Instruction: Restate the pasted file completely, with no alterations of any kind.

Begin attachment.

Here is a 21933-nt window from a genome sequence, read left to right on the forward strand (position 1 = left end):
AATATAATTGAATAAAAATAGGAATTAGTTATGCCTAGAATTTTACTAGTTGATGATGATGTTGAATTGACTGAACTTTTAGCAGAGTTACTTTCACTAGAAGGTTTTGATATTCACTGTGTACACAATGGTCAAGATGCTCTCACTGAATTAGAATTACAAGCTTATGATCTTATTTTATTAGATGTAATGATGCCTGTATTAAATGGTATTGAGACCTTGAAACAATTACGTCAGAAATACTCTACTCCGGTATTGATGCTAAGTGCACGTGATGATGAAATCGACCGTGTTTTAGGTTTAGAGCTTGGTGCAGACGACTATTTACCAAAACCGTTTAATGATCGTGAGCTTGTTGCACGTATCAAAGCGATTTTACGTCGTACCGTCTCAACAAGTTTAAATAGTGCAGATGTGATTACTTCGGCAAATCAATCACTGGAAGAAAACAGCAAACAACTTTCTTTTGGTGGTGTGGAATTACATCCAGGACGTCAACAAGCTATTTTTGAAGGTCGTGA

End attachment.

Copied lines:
Here is a 21933-nt window from a genome sequence, read left to right on the forward strand (position 1 = left end):
AATATAATTGAATAAAAATAGGAATTAGTTATGCCTAGAATTTTACTAGTTGATGATGATGTTGAATTGACTGAACTTTTAGCAGAGTTACTTTCACTAGAAGGTTTTGATATTCACTGTGTACACAATGGTCAAGATGCTCTCACTGAATTAGAATTACAAGCTTATGATCTTATTTTATTAGATGTAATGATGCCTGTATTAAATGGTATTGAGACCTTGAAACAATTACGTCAGAAATACTCTACTCCGGTATTGATGCTAAGTGCACGTGATGATGAAATCGACCGTGTTTTAGGTTTAGAGCTTGGTGCAGACGACTATTTACCAAAACCGTTTAATGATCGTGAGCTTGTTGCACGTATCAAAGCGATTTTACGTCGTACCGTCTCAACAAGTTTAAATAGTGCAGATGTGATTACTTCGGCAAATCAATCACTGGAAGAAAACAGCAAACAACTTTCTTTTGGTGGTGTGGAATTACATCCAGGACGTCAACAAGCTATTTTTGAAGGTCGTGA